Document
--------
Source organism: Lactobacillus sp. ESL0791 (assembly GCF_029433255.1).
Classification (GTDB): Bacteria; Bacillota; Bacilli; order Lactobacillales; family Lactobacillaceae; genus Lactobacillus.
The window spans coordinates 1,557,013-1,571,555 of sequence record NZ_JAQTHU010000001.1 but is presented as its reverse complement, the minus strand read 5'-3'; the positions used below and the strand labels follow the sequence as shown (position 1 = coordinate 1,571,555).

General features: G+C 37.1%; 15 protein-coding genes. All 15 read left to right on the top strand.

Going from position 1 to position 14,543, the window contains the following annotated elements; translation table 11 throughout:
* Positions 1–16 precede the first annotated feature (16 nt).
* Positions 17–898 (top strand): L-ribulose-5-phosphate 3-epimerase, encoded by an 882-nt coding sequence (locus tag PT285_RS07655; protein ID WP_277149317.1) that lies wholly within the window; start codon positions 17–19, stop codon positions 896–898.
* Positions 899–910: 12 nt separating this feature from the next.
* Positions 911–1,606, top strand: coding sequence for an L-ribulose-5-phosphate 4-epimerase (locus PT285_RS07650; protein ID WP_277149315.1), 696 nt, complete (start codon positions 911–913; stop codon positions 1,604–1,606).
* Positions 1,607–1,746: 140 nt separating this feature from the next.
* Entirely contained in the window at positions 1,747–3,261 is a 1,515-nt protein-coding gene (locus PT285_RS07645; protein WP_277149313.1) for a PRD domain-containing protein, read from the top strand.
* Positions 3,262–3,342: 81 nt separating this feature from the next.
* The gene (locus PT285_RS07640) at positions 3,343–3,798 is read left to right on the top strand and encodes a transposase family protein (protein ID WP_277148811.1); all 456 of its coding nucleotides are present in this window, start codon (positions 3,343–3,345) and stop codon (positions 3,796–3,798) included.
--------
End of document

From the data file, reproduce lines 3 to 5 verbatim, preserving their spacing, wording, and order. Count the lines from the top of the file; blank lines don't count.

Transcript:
The window spans coordinates 1,557,013-1,571,555 of sequence record NZ_JAQTHU010000001.1 but is presented as its reverse complement, the minus strand read 5'-3'; the positions used below and the strand labels follow the sequence as shown (position 1 = coordinate 1,571,555).

General features: G+C 37.1%; 15 protein-coding genes. All 15 read left to right on the top strand.

Going from position 1 to position 14,543, the window contains the following annotated elements; translation table 11 throughout: